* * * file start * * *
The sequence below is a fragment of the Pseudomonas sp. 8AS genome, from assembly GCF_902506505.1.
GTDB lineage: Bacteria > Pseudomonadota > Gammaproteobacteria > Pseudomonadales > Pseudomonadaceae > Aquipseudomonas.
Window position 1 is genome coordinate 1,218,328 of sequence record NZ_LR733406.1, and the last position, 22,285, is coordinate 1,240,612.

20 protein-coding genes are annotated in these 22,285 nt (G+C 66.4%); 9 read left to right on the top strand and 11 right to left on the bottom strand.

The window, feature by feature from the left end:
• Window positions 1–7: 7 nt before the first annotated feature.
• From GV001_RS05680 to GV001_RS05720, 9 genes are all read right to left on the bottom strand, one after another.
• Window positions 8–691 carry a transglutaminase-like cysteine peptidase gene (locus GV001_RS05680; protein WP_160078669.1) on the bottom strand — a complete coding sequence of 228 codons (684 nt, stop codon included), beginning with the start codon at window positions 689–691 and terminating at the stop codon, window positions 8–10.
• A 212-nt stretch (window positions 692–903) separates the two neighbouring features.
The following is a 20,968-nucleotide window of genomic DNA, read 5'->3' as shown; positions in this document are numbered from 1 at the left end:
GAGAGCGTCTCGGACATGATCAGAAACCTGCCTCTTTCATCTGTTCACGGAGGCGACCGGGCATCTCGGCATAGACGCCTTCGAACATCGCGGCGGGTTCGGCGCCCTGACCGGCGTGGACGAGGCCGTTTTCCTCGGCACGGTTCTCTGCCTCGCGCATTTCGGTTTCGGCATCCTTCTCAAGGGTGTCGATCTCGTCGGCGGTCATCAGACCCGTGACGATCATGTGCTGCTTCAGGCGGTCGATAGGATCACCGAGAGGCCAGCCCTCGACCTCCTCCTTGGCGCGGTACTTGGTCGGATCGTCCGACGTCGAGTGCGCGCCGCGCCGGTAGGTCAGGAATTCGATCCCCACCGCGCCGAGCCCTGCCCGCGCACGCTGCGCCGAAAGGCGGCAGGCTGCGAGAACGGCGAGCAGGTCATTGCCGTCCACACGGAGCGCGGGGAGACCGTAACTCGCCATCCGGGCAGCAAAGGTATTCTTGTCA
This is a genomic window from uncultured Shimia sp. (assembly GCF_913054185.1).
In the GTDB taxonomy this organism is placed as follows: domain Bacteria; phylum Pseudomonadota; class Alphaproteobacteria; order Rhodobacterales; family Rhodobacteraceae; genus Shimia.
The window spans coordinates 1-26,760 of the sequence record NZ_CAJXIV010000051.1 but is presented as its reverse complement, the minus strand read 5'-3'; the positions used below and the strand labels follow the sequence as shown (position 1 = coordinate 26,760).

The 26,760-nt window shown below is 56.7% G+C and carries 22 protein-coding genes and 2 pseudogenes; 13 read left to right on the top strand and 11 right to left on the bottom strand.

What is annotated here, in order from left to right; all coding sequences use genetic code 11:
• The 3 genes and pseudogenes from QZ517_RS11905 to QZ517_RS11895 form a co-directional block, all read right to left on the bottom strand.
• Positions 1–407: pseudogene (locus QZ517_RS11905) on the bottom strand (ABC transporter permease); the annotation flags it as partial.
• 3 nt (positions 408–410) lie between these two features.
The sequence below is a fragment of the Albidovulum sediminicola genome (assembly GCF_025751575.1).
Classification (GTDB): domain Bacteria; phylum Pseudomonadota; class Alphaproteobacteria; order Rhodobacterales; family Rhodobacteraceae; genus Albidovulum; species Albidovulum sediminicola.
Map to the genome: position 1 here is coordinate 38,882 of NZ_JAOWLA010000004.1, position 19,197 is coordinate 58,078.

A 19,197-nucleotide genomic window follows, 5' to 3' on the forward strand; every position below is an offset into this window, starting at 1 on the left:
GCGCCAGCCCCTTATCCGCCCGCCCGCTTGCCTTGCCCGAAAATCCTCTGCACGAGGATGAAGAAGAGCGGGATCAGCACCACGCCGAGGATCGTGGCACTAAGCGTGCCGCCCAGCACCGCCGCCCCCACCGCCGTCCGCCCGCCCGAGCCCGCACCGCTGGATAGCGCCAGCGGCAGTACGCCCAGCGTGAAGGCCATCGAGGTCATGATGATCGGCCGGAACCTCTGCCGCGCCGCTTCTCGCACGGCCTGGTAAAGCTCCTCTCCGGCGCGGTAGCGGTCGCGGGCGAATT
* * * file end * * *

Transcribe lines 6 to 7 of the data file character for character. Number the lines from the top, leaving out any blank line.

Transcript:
• Window positions 1–7: 7 nt before the first annotated feature.
• From GV001_RS05680 to GV001_RS05720, 9 genes are all read right to left on the bottom strand, one after another.